49. Intensity astronomy Smiley green alien cry.svg
  50. Io SYawning.svg
  51. Jupiter Sweden road sign A10.svg
  52. Kuiper belts Smiley green alien cry.svg
  53. Liquid-object astronomy Tulliana launch.png
  54. Liquid-object astronomy/Earth Face-blush.svg
  55. Liquid-object astronomy/Saturn Smiley green alien cry.svg
  56. Magnetohydrodynamics Emblem-extra-cool.svgR
  57. Mars SYawning.svg
  58. Mercury Nuvola apps kcontrol.gif
  59. Meson astronomy SYawning.svg
  60. Meteoroid astronomy
  61. Milky Way Face-blush.svg
  62. Mineral astronomy Tulliana launch.png
  63. Mineralogy Emblem-extra-cool.svgC
  64. Minerals Sweden road sign A10.svg
  65. Miranda Smiley green alien cry.svg
  66. Moon Emblem-extra-cool.svgR
  67. Nebula astronomy
  68. Neptune SYawning.svg
  69. Neutrals astronomy SYawning.svg
  70. Nucleosynthesis Face-blush.svg
  71. Object astronomy SYawning.svg
  72. Oort clouds Smiley green alien cry.svg
  73. Orbital-platform astronomy Smiley green alien cry.svg
  74. Particle astronomy
  75. Planetary astronomy Nuvola apps kcontrol.gif
  76. Planets Emblem-extra-cool.svgC
  77. Planets around other stars Smiley green alien cry.svg
  78. Plasma-object astronomy SYawning.svg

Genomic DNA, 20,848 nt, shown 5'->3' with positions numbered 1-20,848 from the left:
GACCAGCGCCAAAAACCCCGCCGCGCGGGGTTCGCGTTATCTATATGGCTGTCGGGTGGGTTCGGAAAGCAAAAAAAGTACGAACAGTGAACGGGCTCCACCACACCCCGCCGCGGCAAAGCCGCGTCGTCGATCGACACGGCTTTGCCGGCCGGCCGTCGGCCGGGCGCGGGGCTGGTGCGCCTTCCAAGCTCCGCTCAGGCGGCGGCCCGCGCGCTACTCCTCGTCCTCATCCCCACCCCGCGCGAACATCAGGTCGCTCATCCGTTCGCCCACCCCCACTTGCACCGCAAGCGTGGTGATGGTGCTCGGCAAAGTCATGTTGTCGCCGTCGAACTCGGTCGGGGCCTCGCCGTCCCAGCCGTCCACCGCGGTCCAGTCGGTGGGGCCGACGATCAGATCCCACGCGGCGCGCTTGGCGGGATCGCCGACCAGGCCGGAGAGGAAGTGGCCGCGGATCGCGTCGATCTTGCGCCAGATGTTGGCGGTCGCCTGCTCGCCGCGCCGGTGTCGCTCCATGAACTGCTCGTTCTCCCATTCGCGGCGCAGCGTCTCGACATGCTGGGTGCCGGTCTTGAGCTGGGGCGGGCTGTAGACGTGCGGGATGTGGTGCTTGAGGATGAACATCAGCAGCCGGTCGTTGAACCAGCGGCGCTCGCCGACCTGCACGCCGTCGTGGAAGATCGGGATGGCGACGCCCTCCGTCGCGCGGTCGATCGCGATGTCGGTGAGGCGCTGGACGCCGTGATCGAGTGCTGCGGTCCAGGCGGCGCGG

79. Pluto Smiley green alien cry.svg
  80. Radiation objects SYawning.svg
  81. Radiation physics Face-blush.svg
  82. Radiation sources SYawning.svg
  83. Regional astronomy Nuvola apps kcontrol.gif
  84. Rocks Tulliana launch.png
  85. Rocky-object astronomy Emblem-extra-cool.svgC
  86. Rocky-object astronomy/Earth Sweden road sign A10.svg
  87. Rocky-object astronomy/Mars Smiley green alien cry.svg
  88. Rocky-object astronomy/Mercury Smiley green alien cry.svg
  89. Rocky-object astronomy/Venus Smiley green alien cry.svg
  90. Saturn Nuvola apps kcontrol.gif
  91. Scattered discs Smiley green alien cry.svg
  92. Solar astronomy Tulliana launch.png
  93. Solar systems Emblem-extra-cool.svgR
  94. Sounding rockets for astronomy SYawning.svg
  95. Spatial astronomy
  96. Spectral astronomy
  97. Spectroscopy
  98. Spectrometers
  99. Standard solar models Tulliana launch.png
  100. Stars Smiley green alien cry.svg
  101. Stellar astronomy Face-blush.svg
  102. Stellar evolution Smiley green alien cry.svg
  103. Subatomics astronomy
  104. Sun Emblem-extra-cool.svgC
  105. Sun-synchronous astronomy Smiley green alien cry.svg
  106. Synchrotron astronomy
  107. Tauon astronomy
  108. Temporal astronomy
  109. Titan Nuvola apps kcontrol.gif
  110. Titania Smiley green alien cry.svg
  111. Trigonometric-parallax astronomy Smiley green alien cry.svg
  112. Triton Smiley green alien cry.svg
  113. Uranus Emblem-extra-cool.svgR
  114. Venus Face-blush.svg
  115. Vesta Face-blush.svg
  116. Wavelength shifts


For the course, sixteen laboratories should be completed. Examinations containing information from any laboratory will list it.


Lessons are participatory original research projects. They are part of the history of science and only require some skills in map reading and comparison and contrast. Some familiarity with literature searching such as on Wikipedia, SIMBAD, or the web is beneficial and included in the instructions.

Problem sets[edit]

Under development:

  1. Lenses and focal length Smiley green alien cry.svg
  2. Neutrino emissions Smiley green alien cry.svg